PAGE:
No need to buy me a Christmas gift this year – I’ve already received the best present (professionally speaking) I think I could get!

Dropping something over to a client’s yesterday, she popped out for a quick chat.  She was talking about her business plans for the New Year.  She has a loyal customer base but would like to attract more new customers, which has been a particular challenge in her field since the lockdowns.  Quite unprompted, she then said “I really don’t know how I would have survived the last year without you.  In fact, I was only thinking to myself the other day that I wish I’d met Claire sooner.”

Professionally speaking, I was absolutely delighted.  (Personally speaking, I had to stifle the urge to give her a hug!) What lovely, lovely feedback.

But I suppose that’s all any of us want: to be useful to our clients.  (I once suggested that if my epitaph could read ‘Claire Sutton: she was useful’ I would die happy – and I wasn’t completely joking!)  As I reflect on almost five years of being useful on a freelance basis, it occurs to me how that utility can change and often in relation to the evolution of a clients’ business. 

Many of my clients are small or solo-businesses so I quite often find I am the ‘sounding board’ for many decisions.  In the last five years, those decisions have ranged from the obviously marketing-related (“Do you think it’s time I had a new website?”) to the more tangential but still customer-impacting (“What does GDPR mean for me?” or “How do you interpret these Covid restrictions for my business?”). I love being able to weigh up the options with a client so that they can feel confident they have made the right decision.  (I have previously studied both Politics and Counselling and there are days when I wonder which I call on most!).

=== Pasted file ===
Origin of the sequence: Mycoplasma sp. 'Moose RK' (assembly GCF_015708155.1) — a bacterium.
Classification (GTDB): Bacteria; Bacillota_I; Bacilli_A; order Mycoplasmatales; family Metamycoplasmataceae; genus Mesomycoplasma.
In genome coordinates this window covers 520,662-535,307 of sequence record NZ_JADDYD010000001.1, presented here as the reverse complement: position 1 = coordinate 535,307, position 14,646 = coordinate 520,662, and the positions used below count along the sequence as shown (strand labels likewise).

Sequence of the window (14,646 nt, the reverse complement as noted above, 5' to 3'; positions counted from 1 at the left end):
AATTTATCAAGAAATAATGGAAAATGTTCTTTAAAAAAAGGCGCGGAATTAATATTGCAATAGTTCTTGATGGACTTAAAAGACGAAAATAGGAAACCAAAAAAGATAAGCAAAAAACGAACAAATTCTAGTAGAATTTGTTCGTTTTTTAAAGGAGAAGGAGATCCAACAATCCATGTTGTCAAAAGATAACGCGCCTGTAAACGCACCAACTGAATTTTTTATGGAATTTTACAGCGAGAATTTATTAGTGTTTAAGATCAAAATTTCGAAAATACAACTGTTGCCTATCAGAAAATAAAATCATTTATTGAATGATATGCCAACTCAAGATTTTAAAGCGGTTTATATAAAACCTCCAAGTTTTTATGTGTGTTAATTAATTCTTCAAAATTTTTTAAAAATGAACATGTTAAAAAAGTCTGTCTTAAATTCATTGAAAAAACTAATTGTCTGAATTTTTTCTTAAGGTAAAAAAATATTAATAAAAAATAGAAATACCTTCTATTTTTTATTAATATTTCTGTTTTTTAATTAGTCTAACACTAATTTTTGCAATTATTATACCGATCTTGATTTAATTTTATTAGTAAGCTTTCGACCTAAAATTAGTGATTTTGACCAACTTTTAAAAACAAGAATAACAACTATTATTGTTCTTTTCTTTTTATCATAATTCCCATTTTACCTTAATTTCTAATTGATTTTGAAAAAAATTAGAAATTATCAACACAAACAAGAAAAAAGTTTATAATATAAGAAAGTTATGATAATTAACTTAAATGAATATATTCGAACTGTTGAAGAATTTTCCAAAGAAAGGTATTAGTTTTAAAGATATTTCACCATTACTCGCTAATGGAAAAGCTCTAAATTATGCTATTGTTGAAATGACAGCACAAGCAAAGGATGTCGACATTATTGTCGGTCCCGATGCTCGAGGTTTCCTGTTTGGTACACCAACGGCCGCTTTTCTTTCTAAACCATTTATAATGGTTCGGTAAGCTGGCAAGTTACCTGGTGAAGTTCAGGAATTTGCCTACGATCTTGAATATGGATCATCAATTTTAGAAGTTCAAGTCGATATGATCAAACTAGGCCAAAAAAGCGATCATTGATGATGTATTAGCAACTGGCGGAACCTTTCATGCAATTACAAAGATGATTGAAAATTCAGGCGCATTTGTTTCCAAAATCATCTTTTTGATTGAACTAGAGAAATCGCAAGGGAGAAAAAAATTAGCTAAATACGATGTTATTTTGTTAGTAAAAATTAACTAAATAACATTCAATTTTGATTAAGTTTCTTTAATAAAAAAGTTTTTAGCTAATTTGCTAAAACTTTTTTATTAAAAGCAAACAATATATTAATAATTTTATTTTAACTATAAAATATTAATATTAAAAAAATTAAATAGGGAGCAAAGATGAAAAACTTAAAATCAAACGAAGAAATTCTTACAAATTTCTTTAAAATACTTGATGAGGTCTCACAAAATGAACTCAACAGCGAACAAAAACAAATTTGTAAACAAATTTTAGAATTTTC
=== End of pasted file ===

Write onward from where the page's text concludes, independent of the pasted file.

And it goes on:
I really enjoy working with new businesses.  My ‘sounding board’ role is often very similar but the questions usually start out on a more strategic level.  “How do I define my business so people understand what I offer?” “How do I reach those people?” When you’re a new business, you perhaps don’t realise that established businesses are constantly asking themselves these questions too. Marketing is a constant cycle of action – refine – learn – action but it somehow feels much more mission critical when you’re just starting up.

I enjoy being useful on a day-to-day basis too. A standard comment I frequently get is “I know I should be doing more social media but I don’t have time/I don’t enjoy it/I don’t understand it/insert ending of your choice.” Fortunately, this is something I do enjoy – whether turning four sketchy bullet points into a full article or simply sourcing some images to make a post more eye-catching, that’s the sort of daily creativity that I get out of bed for.  I like to think that I’m a trusted pair of hands that mean my clients have one less thing to worry about.

I also love this duality, that marketing at its best should be operating on both a strategic and a practical level at the same time. I think that’s why I have always shied away from calling myself a ‘Marketing Consultant’ (rightly or wrongly!).  To me, a consultant is great at producing strategies and plans but, often, leaves you to implement them.  For me, the implementation is the greatest opportunity to learn so I don’t think I could feel I’d done a thorough job if I left that part out.

I have to be honest and say that, as a marketing professional, the last person I usually think about marketing is myself. I’m not great at asking for testimonials for my business, for example, it’s always easier on behalf of a client. That is what made yesterday’s spontaneous review doubly welcome – and my first Christmas present of this year!

 Season’s greetings x